In contrast, the cartographer does actually attempt to map foreign lands such as Europe, America, and Africa. Africa appears as a large peninsula at the extreme west of the map. While the general form and placement of Africa is vague, the Nile River, with a clear Ptolemaic dual lake model, is very much in evidence. Further north, a large body of water is recognizable as the Mediterranean Sea, with the Black Sea apparent and well formed just to the northeast. Europe is vague but the forms of Italy, Greece, Spain, France, and even Denmark are recognizable. Off the coast England (but not Ireland) is identified as Pueliya
, an erroneous linguistic derivative of Aneliya
. Further north, the cartographer identifies the 'Land of Dwarves', a concept drawn from the 1602 Chinese-Jesuit Matteo Ricci map.
On the opposite side of the map, in the extreme northeast we can find a colorful mountainous island. This is Cuba. To the northwest there is another seeminly insular mass, that with some imagination, can be understood as North America. Florida, Mexico, Baja California, the Chesapeake Bay, Nova Scotia, and the St. Lawrence are all identifiable. At the bottom of the map, another island mass is South America, which is identified as the Land of Giants, another reference to Ricci, and in turn to Magellan's stories of giants in Patagonia.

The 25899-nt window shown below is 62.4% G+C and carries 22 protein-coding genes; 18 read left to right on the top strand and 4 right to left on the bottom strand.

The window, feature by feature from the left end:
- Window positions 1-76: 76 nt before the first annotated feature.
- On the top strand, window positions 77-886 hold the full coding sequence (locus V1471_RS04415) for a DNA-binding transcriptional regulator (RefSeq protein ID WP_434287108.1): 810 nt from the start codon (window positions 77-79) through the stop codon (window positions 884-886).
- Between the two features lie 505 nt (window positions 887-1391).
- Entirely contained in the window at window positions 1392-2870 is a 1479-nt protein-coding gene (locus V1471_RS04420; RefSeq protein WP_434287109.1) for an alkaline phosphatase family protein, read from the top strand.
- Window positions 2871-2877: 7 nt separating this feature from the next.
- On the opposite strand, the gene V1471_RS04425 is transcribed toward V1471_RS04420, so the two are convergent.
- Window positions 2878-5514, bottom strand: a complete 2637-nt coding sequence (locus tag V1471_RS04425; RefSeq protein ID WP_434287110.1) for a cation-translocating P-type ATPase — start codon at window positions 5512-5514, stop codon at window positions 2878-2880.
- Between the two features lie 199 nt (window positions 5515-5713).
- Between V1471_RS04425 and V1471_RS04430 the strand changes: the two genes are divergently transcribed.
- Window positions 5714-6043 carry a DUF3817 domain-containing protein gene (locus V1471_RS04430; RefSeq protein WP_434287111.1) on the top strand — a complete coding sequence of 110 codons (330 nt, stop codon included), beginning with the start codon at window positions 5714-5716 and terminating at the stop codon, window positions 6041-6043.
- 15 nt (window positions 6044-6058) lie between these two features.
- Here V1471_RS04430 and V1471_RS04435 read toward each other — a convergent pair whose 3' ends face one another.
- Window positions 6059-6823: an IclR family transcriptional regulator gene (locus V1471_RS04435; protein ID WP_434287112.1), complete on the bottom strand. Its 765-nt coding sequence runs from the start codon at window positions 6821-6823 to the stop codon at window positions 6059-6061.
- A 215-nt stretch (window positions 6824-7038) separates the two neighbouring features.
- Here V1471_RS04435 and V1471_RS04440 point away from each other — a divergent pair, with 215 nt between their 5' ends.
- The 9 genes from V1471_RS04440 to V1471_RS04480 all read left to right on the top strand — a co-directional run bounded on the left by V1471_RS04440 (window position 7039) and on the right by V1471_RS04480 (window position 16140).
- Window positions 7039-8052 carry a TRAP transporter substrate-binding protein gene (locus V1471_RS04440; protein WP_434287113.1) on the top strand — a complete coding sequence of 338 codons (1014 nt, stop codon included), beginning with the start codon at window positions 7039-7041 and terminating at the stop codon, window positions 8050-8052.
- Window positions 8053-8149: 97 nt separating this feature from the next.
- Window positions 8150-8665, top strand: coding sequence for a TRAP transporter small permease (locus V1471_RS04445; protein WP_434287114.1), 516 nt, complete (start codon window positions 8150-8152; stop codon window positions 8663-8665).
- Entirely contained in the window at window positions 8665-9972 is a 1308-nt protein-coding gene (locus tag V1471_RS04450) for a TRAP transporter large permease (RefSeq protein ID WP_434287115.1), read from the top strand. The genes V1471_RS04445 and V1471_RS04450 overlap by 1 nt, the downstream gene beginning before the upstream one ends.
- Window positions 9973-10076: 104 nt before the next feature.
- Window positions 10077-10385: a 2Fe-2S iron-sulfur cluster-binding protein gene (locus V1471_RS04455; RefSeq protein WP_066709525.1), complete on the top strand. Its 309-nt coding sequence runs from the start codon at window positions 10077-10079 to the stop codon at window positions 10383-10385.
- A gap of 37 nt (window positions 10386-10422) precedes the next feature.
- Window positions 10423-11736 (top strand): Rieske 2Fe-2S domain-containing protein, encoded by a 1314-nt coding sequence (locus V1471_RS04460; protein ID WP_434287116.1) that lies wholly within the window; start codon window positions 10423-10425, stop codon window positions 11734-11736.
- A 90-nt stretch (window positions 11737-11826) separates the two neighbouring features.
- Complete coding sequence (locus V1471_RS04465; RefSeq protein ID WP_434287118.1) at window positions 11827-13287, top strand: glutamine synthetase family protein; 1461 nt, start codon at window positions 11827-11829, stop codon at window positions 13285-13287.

Cartographically this map is based upon the 1644 map of Cao Junyi (Nanjing) – considered to be the last great map of Ming China. The two maps are visually similar with a few exceptions. The Wáng Jūnfǔ map does not have Cao's meridian lines and features additional decorative styling to symbolize clouds at the map edges. Otherwise the text at the top and the bottom, and the cartography itself, is strikingly similar. We find it curious and possibly significant that Cao's map of 1644 was issued within one year of the fall of the Ming Dynasty, and this map, by Wáng Jūnfǔ appeared within one year of the fall of the Southern Ming in 1662. Shortly after the fall of the Ming the Qing begin an active program of cultural suppression, including censuring all use of the term 'Great Ming.' Nonetheless, with nearby Nanjing being a stronghold of Ming power, it is not surprising that loyalist publications out of Suzhou, such as this map, remained in circulation.